The New and Improved Volt

The Volt was considered a great vehicle for those who want to”go green” and still maintain some style.  General Motors will show the next-generation Chevrolet Volt plug-in at the Detroit auto show in January, Chevy’s top marketer said today.

Tim Mahoney, Chevy’s global chief marketing officer, disclosed the plans at the 2014 Management Briefing Seminars in Traverse City, Mich. He also revealed a teaser photo that showed the redesigned 2016 Volt’s rear badge and a more sculpted decklid.

The next-gen Volt is expected to arrive in showrooms sometime in late 2015. GM will add a third seat in the rear and downsize to a 1.0-liter, three-cylinder engine, from the current 1.4-liter four-cylinder, sources have told Automotive News.

GM has sold more than 65,000 Volts since it went on sale in December 2010, making it the top selling U.S. plug-in car, GM said in a statement today.

Still, sales volumes have fallen short of the company’s initial expectations. Former CEO Dan Akerson had initially projected production of 60,000 Volts in 2012 alone.

This year through July, GM sold 10,635 Volts, down 9 percent from a year earlier. Sales dipped 2 percent last year, to 23,094.

GM said nearly 70 percent of buyers who trade in another vehicle for a Volt are coming out of non-GM brands, which is a high conquest rate. The majority of those trade-ins are Toyota Prius hybrids, GM said.

The Volt is powered by energy from its 435-pound battery pack for an estimated range of 38 miles. Once the charge is depleted, the gasoline-powered engine kicks on to power the electric drivetrain.  With this next generation keep the Volt on top?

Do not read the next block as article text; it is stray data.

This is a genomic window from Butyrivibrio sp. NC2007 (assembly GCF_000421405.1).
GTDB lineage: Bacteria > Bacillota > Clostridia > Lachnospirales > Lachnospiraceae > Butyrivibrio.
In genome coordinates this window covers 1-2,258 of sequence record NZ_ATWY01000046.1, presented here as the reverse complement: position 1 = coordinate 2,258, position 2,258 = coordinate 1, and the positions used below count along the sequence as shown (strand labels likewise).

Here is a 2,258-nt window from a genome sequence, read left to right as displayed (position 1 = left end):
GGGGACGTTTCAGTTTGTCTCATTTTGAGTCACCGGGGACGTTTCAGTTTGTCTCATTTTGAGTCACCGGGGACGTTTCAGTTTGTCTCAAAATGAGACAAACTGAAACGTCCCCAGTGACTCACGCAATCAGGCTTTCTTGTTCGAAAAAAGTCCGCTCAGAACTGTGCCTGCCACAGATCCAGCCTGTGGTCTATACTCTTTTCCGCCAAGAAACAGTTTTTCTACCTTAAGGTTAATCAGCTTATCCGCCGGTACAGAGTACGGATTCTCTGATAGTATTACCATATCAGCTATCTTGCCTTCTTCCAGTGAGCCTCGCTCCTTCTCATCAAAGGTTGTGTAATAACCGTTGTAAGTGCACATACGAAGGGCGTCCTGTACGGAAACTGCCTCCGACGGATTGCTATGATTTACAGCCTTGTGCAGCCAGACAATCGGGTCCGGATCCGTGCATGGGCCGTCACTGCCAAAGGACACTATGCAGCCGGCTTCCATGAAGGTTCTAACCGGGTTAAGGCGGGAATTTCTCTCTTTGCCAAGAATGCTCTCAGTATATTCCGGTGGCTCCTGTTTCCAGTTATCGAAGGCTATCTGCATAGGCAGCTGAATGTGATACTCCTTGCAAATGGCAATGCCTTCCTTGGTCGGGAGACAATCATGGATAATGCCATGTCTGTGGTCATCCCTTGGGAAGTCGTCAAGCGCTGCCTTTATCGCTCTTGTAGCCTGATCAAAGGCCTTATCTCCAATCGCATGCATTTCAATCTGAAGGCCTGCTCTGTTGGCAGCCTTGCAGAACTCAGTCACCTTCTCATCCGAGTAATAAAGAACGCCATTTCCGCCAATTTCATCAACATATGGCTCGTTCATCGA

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Auto Recyclers Looking to National Program for EOLV’s

Automotive Recyclers of Canada (ARC) is calling for a national approach to the environmental management of end-of-life vehicles (ELVs) in Canada.

In a submission to the Canadian Council of Ministers of the Environment, ARC notes that although ELV processors are subject to a number of provincial and federal requirements, ELV management practices are highly variable.

“The lack of common processing standards for ELVs is significant,” the ARC submission states. “While used parts and scrap metal values are driving high recycling rates, ELVs also include a number of substances of concerns that incur costs when properly removed.

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